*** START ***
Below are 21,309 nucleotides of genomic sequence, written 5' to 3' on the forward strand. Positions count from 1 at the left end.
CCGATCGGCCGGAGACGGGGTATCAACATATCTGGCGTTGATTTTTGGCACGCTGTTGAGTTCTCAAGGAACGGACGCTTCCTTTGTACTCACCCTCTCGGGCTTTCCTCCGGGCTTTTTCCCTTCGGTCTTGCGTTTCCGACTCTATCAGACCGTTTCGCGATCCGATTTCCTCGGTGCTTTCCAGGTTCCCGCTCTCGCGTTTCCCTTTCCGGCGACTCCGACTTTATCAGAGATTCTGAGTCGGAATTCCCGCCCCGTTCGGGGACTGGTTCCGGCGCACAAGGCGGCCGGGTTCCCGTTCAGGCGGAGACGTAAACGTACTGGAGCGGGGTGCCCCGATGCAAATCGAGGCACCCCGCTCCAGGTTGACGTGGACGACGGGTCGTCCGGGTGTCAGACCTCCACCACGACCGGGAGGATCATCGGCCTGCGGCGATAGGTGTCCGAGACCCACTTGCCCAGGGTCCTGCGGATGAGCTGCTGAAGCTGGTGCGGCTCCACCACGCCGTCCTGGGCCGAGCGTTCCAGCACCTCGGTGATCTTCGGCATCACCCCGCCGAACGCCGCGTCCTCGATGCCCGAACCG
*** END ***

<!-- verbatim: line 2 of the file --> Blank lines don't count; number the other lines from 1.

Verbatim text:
CCGATCGGCCGGAGACGGGGTATCAACATATCTGGCGTTGATTTTTGGCACGCTGTTGAGTTCTCAAGGAACGGACGCTTCCTTTGTACTCACCCTCTCGGGCTTTCCTCCGGGCTTTTTCCCTTCGGTCTTGCGTTTCCGACTCTATCAGACCGTTTCGCGATCCGATTTCCTCGGTGCTTTCCAGGTTCCCGCTCTCGCGTTTCCCTTTCCGGCGACTCCGACTTTATCAGAGATTCTGAGTCGGAATTCCCGCCCCGTTCGGGGACTGGTTCCGGCGCACAAGGCGGCCGGGTTCCCGTTCAGGCGGAGACGTAAACGTACTGGAGCGGGGTGCCCCGATGCAAATCGAGGCACCCCGCTCCAGGTTGACGTGGACGACGGGTCGTCCGGGTGTCAGACCTCCACCACGACCGGGAGGATCATCGGCCTGCGGCGATAGGTGTCCGAGACCCACTTGCCCAGGGTCCTGCGGATGAGCTGCTGAAGCTGGTGCGGCTCCACCACGCCGTCCTGGGCCGAGCGTTCCAGCACCTCGGTGATCTTCGGCATCACCCCGCCGAACGCCGCGTCCTCGATGCCCGAACCG